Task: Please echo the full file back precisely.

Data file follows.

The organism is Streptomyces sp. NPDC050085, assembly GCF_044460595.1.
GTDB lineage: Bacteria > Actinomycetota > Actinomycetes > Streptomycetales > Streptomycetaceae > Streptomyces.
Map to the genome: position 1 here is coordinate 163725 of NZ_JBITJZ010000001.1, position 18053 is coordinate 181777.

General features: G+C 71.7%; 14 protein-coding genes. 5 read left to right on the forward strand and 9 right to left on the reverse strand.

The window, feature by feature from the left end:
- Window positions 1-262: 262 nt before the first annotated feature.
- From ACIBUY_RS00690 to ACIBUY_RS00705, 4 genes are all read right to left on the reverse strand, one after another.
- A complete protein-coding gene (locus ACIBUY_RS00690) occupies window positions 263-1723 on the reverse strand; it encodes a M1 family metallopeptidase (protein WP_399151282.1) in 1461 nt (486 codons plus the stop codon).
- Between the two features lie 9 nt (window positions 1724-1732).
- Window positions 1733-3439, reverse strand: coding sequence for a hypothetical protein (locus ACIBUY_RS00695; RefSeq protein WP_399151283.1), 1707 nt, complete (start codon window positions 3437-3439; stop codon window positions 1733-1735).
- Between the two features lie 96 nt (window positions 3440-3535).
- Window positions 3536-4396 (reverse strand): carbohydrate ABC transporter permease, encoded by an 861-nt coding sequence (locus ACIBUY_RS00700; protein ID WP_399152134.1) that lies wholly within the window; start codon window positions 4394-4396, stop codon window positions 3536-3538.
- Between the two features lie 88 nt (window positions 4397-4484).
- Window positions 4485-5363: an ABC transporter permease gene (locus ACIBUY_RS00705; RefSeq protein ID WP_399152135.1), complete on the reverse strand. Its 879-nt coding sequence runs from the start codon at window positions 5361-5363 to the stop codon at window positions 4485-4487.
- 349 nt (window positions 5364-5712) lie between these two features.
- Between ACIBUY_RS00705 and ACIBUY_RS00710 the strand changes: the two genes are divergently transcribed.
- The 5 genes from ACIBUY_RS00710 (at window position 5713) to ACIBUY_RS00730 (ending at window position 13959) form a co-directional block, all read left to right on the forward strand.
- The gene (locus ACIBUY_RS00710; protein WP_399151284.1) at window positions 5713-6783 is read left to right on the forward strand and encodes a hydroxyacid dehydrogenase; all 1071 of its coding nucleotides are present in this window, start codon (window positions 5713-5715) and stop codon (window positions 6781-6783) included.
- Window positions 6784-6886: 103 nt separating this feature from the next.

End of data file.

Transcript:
The organism is Streptomyces sp. NPDC050085, assembly GCF_044460595.1.
GTDB lineage: Bacteria > Actinomycetota > Actinomycetes > Streptomycetales > Streptomycetaceae > Streptomyces.
Map to the genome: position 1 here is coordinate 163725 of NZ_JBITJZ010000001.1, position 18053 is coordinate 181777.

General features: G+C 71.7%; 14 protein-coding genes. 5 read left to right on the forward strand and 9 right to left on the reverse strand.

The window, feature by feature from the left end:
- Window positions 1-262: 262 nt before the first annotated feature.
- From ACIBUY_RS00690 to ACIBUY_RS00705, 4 genes are all read right to left on the reverse strand, one after another.
- A complete protein-coding gene (locus ACIBUY_RS00690) occupies window positions 263-1723 on the reverse strand; it encodes a M1 family metallopeptidase (protein WP_399151282.1) in 1461 nt (486 codons plus the stop codon).
- Between the two features lie 9 nt (window positions 1724-1732).
- Window positions 1733-3439, reverse strand: coding sequence for a hypothetical protein (locus ACIBUY_RS00695; RefSeq protein WP_399151283.1), 1707 nt, complete (start codon window positions 3437-3439; stop codon window positions 1733-1735).
- Between the two features lie 96 nt (window positions 3440-3535).
- Window positions 3536-4396 (reverse strand): carbohydrate ABC transporter permease, encoded by an 861-nt coding sequence (locus ACIBUY_RS00700; protein ID WP_399152134.1) that lies wholly within the window; start codon window positions 4394-4396, stop codon window positions 3536-3538.
- Between the two features lie 88 nt (window positions 4397-4484).
- Window positions 4485-5363: an ABC transporter permease gene (locus ACIBUY_RS00705; RefSeq protein ID WP_399152135.1), complete on the reverse strand. Its 879-nt coding sequence runs from the start codon at window positions 5361-5363 to the stop codon at window positions 4485-4487.
- 349 nt (window positions 5364-5712) lie between these two features.
- Between ACIBUY_RS00705 and ACIBUY_RS00710 the strand changes: the two genes are divergently transcribed.
- The 5 genes from ACIBUY_RS00710 (at window position 5713) to ACIBUY_RS00730 (ending at window position 13959) form a co-directional block, all read left to right on the forward strand.
- The gene (locus ACIBUY_RS00710; protein WP_399151284.1) at window positions 5713-6783 is read left to right on the forward strand and encodes a hydroxyacid dehydrogenase; all 1071 of its coding nucleotides are present in this window, start codon (window positions 5713-5715) and stop codon (window positions 6781-6783) included.
- Window positions 6784-6886: 103 nt separating this feature from the next.